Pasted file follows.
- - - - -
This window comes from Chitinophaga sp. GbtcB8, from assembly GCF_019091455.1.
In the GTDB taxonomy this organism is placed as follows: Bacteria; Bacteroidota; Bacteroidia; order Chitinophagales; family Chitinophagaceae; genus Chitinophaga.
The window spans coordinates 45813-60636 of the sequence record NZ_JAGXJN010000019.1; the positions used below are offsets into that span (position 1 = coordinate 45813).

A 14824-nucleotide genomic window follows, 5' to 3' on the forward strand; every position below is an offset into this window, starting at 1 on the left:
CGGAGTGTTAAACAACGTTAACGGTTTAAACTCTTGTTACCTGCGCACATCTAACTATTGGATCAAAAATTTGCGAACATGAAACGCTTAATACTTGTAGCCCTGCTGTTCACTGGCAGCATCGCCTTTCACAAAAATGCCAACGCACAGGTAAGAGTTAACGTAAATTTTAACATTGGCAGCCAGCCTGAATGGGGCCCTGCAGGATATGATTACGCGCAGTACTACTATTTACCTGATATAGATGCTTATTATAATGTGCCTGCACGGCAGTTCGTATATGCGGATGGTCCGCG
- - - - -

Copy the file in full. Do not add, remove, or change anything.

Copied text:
This window comes from Chitinophaga sp. GbtcB8, from assembly GCF_019091455.1.
In the GTDB taxonomy this organism is placed as follows: Bacteria; Bacteroidota; Bacteroidia; order Chitinophagales; family Chitinophagaceae; genus Chitinophaga.
The window spans coordinates 45813-60636 of the sequence record NZ_JAGXJN010000019.1; the positions used below are offsets into that span (position 1 = coordinate 45813).

A 14824-nucleotide genomic window follows, 5' to 3' on the forward strand; every position below is an offset into this window, starting at 1 on the left:
CGGAGTGTTAAACAACGTTAACGGTTTAAACTCTTGTTACCTGCGCACATCTAACTATTGGATCAAAAATTTGCGAACATGAAACGCTTAATACTTGTAGCCCTGCTGTTCACTGGCAGCATCGCCTTTCACAAAAATGCCAACGCACAGGTAAGAGTTAACGTAAATTTTAACATTGGCAGCCAGCCTGAATGGGGCCCTGCAGGATATGATTACGCGCAGTACTACTATTTACCTGATATAGATGCTTATTATAATGTGCCTGCACGGCAGTTCGTATATGCGGATGGTCCGCG